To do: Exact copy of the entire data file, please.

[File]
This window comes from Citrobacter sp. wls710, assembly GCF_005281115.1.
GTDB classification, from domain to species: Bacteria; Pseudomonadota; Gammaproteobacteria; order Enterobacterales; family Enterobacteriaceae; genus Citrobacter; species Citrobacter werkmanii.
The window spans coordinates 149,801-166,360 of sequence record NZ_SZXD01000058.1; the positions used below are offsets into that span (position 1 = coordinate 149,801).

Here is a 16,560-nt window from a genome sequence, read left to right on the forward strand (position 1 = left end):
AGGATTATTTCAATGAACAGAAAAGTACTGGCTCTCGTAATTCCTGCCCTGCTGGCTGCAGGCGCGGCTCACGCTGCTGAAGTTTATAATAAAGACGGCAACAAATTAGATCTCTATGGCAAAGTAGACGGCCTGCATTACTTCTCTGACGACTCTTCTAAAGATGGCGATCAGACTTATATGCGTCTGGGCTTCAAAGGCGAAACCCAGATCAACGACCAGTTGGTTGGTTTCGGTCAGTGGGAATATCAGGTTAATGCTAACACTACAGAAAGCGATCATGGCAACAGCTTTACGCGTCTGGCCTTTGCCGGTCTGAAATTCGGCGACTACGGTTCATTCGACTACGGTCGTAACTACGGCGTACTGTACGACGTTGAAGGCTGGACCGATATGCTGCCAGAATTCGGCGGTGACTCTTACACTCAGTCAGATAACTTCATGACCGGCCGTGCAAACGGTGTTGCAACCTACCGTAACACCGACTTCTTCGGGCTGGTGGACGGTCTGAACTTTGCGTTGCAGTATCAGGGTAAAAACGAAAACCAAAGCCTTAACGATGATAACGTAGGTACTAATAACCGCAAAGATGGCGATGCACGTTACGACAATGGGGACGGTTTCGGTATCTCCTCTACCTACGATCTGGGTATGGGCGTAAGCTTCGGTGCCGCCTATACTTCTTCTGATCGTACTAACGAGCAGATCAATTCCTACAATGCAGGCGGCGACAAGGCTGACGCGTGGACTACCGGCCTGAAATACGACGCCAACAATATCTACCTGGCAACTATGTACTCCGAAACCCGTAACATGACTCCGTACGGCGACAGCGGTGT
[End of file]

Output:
This window comes from Citrobacter sp. wls710, assembly GCF_005281115.1.
GTDB classification, from domain to species: Bacteria; Pseudomonadota; Gammaproteobacteria; order Enterobacterales; family Enterobacteriaceae; genus Citrobacter; species Citrobacter werkmanii.
The window spans coordinates 149,801-166,360 of sequence record NZ_SZXD01000058.1; the positions used below are offsets into that span (position 1 = coordinate 149,801).

Here is a 16,560-nt window from a genome sequence, read left to right on the forward strand (position 1 = left end):
AGGATTATTTCAATGAACAGAAAAGTACTGGCTCTCGTAATTCCTGCCCTGCTGGCTGCAGGCGCGGCTCACGCTGCTGAAGTTTATAATAAAGACGGCAACAAATTAGATCTCTATGGCAAAGTAGACGGCCTGCATTACTTCTCTGACGACTCTTCTAAAGATGGCGATCAGACTTATATGCGTCTGGGCTTCAAAGGCGAAACCCAGATCAACGACCAGTTGGTTGGTTTCGGTCAGTGGGAATATCAGGTTAATGCTAACACTACAGAAAGCGATCATGGCAACAGCTTTACGCGTCTGGCCTTTGCCGGTCTGAAATTCGGCGACTACGGTTCATTCGACTACGGTCGTAACTACGGCGTACTGTACGACGTTGAAGGCTGGACCGATATGCTGCCAGAATTCGGCGGTGACTCTTACACTCAGTCAGATAACTTCATGACCGGCCGTGCAAACGGTGTTGCAACCTACCGTAACACCGACTTCTTCGGGCTGGTGGACGGTCTGAACTTTGCGTTGCAGTATCAGGGTAAAAACGAAAACCAAAGCCTTAACGATGATAACGTAGGTACTAATAACCGCAAAGATGGCGATGCACGTTACGACAATGGGGACGGTTTCGGTATCTCCTCTACCTACGATCTGGGTATGGGCGTAAGCTTCGGTGCCGCCTATACTTCTTCTGATCGTACTAACGAGCAGATCAATTCCTACAATGCAGGCGGCGACAAGGCTGACGCGTGGACTACCGGCCTGAAATACGACGCCAACAATATCTACCTGGCAACTATGTACTCCGAAACCCGTAACATGACTCCGTACGGCGACAGCGGTGT